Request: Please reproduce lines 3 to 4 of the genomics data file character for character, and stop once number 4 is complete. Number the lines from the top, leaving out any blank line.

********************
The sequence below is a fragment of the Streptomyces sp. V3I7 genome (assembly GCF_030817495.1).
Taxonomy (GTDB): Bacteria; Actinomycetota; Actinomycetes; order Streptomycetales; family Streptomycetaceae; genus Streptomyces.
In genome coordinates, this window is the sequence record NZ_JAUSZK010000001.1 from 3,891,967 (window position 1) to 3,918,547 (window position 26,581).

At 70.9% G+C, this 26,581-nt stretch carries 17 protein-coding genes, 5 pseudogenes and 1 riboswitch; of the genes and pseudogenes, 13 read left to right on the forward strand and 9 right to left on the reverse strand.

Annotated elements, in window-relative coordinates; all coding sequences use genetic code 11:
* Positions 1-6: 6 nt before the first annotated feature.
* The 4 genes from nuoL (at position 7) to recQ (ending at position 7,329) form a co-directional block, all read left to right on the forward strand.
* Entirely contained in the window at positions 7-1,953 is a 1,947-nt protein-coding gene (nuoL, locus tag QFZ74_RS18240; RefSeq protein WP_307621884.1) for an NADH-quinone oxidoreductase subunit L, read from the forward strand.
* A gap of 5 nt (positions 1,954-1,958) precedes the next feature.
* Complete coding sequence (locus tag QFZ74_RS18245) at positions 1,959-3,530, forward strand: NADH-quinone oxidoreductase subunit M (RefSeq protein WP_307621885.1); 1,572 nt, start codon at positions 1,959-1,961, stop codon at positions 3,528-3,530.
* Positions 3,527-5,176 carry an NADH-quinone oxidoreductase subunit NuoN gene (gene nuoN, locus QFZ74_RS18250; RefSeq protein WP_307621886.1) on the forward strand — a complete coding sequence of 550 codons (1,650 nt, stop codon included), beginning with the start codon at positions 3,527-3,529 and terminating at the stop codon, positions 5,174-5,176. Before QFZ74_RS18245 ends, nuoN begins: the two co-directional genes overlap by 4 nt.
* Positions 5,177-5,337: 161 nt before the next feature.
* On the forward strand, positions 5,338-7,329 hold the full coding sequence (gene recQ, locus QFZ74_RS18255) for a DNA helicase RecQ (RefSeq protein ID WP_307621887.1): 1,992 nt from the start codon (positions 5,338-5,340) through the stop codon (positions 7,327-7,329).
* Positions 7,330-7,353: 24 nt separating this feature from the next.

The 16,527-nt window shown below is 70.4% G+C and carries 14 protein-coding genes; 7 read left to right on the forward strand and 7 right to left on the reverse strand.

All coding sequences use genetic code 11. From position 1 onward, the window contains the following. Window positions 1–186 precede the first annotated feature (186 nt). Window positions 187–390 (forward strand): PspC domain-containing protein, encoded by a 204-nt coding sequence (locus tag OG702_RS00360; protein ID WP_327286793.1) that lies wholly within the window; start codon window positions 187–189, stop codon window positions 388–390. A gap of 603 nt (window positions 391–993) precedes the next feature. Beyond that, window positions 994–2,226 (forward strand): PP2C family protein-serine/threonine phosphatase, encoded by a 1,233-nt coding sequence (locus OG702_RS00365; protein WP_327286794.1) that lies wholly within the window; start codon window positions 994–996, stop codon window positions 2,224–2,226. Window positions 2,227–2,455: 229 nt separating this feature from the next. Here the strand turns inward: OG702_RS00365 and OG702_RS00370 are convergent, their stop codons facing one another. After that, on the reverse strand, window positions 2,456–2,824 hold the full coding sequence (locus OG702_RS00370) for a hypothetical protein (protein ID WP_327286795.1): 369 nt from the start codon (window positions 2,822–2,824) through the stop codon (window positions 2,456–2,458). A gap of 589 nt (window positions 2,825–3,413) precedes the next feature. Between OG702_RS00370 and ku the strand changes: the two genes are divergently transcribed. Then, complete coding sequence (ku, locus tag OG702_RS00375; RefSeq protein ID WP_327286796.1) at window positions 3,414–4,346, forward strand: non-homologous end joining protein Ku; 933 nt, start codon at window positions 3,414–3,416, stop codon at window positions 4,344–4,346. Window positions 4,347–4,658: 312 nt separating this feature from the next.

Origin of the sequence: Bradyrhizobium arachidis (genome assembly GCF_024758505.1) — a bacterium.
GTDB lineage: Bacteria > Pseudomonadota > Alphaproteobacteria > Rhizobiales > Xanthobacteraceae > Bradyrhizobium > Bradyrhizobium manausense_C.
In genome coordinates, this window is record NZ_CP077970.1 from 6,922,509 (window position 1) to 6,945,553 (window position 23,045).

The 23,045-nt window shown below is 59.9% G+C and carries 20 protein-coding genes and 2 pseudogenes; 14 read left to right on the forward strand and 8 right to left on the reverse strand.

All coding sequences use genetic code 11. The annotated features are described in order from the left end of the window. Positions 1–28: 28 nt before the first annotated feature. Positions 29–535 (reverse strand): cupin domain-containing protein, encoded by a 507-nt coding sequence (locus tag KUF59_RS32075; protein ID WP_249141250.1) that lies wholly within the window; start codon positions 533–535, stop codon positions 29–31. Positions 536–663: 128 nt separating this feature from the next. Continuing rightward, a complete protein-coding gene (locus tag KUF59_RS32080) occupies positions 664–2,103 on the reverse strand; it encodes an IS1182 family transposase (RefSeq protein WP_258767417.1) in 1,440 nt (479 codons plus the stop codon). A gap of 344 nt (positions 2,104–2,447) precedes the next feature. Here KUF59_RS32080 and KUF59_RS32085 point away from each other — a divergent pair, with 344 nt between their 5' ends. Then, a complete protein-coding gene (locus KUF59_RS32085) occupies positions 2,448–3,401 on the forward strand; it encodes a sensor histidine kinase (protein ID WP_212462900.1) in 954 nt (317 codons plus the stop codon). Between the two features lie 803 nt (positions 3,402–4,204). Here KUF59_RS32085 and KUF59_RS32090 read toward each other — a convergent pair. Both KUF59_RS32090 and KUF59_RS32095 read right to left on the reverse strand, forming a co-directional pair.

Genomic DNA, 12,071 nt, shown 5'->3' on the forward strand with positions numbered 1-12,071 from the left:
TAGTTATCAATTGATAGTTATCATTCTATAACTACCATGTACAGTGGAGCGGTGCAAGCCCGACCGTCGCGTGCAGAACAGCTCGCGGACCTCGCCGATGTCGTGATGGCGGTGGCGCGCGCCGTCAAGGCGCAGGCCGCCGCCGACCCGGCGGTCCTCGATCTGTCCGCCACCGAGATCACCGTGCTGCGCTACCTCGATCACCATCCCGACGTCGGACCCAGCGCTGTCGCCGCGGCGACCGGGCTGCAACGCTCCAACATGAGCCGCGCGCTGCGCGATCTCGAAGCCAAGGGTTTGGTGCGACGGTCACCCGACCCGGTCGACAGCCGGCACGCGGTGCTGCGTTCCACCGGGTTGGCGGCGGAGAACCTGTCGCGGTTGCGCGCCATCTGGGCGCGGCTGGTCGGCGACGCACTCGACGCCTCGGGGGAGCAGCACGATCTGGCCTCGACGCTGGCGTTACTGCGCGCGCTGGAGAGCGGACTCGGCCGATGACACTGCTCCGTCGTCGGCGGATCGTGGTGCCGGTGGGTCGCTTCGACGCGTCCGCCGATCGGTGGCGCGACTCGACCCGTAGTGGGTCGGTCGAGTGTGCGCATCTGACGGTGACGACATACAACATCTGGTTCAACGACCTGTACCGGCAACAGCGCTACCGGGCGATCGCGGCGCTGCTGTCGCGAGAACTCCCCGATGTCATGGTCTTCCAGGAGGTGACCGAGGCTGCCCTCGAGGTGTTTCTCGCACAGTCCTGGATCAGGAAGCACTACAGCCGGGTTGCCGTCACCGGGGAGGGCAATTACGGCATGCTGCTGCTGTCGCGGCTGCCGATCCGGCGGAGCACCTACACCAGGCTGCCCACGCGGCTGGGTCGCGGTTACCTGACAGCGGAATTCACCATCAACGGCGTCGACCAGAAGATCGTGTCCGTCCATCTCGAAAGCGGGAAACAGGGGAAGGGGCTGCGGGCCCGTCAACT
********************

In genome coordinates, this window is the sequence record NZ_JAUSZK010000001.1 from 3,891,967 (window position 1) to 3,918,547 (window position 26,581).

At 70.9% G+C, this 26,581-nt stretch carries 17 protein-coding genes, 5 pseudogenes and 1 riboswitch; of the genes and pseudogenes, 13 read left to right on the forward strand and 9 right to left on the reverse strand.